The post may prove Dodson’s most difficult to get right, as he needs a strong character capable of changing not only a few faces in the squad but the culture that runs through the entire operation.
Edinburgh have always had a reputation for entertaining rugby, but it has gone hand-in-hand with a criticism that the squad ethic is not as strong, together and hard-working – in general, as opposed to individuals – as that cultivated by Lineen, skipper Al Kellock and now Townsend, along the M8.
The SRU’s system does not help. When Gordon McKie sat with Frank Hadden deciding what was best for Scottish rugby as a whole, it was incongruous. When the accountant sat with Andy Robinson and determined paths for Glasgow and Edinburgh, it was similarly wrong. A chief executive with little knowledge of the game using a national coach who had spent all his life in England as his chief rugby adviser? Surprise, surprise, more money went on the international set-up with marginal gains for the club and pro game.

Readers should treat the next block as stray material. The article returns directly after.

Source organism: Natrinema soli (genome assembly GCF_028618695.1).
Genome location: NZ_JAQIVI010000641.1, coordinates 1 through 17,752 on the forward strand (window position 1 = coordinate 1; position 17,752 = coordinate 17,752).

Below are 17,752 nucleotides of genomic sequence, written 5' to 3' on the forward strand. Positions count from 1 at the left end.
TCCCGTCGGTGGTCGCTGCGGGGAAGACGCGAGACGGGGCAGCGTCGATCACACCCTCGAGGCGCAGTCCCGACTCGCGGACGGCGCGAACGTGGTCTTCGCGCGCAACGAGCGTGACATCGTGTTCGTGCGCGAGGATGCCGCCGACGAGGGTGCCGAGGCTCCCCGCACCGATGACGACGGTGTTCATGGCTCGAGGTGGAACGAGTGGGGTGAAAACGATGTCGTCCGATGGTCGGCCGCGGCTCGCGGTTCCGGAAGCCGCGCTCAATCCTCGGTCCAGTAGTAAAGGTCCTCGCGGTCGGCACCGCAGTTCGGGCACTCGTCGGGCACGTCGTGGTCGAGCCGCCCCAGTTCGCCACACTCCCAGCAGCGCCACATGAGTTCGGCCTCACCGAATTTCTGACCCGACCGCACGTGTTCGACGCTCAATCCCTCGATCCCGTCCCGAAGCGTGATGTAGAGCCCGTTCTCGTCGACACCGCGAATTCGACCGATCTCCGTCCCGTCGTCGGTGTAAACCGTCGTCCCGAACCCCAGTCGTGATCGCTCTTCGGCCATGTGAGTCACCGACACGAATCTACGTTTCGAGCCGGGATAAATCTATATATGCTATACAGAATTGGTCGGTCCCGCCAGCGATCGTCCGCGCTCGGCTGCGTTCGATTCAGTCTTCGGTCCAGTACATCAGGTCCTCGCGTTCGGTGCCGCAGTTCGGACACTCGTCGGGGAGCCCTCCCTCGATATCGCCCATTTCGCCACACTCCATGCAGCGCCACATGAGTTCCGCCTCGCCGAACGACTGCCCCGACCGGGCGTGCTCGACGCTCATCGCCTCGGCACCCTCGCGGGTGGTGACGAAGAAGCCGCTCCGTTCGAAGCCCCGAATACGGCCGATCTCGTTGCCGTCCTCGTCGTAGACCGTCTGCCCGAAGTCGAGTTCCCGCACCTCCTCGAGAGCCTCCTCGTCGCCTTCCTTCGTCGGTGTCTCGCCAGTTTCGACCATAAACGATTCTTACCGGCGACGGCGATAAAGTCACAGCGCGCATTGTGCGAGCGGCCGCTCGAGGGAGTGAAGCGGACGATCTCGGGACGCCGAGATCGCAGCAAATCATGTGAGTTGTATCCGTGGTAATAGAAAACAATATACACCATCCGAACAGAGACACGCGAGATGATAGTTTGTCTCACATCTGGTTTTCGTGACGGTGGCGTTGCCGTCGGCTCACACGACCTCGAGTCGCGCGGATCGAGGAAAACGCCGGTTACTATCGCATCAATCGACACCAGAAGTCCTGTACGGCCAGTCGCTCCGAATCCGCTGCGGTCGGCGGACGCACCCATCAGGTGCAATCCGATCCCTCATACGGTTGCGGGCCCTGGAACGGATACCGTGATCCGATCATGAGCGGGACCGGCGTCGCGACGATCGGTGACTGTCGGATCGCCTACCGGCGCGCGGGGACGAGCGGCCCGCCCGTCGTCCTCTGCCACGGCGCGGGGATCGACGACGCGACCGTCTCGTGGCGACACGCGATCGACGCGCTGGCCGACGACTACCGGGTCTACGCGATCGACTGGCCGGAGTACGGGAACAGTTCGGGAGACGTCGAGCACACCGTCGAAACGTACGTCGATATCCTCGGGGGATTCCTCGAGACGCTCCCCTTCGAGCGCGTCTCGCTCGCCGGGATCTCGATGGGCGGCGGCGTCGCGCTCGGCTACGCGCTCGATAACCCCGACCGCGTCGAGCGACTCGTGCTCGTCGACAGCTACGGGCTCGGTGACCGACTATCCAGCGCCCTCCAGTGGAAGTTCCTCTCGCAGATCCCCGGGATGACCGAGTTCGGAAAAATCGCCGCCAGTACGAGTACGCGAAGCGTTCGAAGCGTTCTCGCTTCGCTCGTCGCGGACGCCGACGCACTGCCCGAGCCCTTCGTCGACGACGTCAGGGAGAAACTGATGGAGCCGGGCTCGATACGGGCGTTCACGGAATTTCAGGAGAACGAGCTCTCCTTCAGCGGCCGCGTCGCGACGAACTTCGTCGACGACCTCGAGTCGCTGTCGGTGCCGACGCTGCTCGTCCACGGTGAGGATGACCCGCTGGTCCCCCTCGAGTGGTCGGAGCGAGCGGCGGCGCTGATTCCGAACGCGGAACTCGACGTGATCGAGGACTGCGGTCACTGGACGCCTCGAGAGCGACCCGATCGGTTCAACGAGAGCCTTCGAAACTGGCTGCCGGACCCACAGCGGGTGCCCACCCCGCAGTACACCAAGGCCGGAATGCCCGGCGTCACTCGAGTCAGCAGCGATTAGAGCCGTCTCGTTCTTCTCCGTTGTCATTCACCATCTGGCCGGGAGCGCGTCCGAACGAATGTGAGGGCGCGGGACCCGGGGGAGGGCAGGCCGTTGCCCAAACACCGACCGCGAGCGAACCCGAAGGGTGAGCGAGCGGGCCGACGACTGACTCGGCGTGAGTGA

Dodson changed that approach by handing over £1m to each pro side to answer long-held requests for bigger squads to compete with the best in Ireland, Wales, England and France. However, while he had a director of performance rugby, Graham Lowe, advising, Robinson remained the right-hand man on all things rugby. The club game remains full of ideas, but still struggling to tread water.
With Robinson and Lowe gone, Dodson has turned to the rugby figures in the Murrayfield governance structure, President Alan Lawson, past president Ian McLauchlan and council co-optee John Jeffrey as well as Scott Johnson, Dean Ryan and possibly Lineen. He is also a more open character than McKie, willing to take advice from deeper into the Scottish rugby community.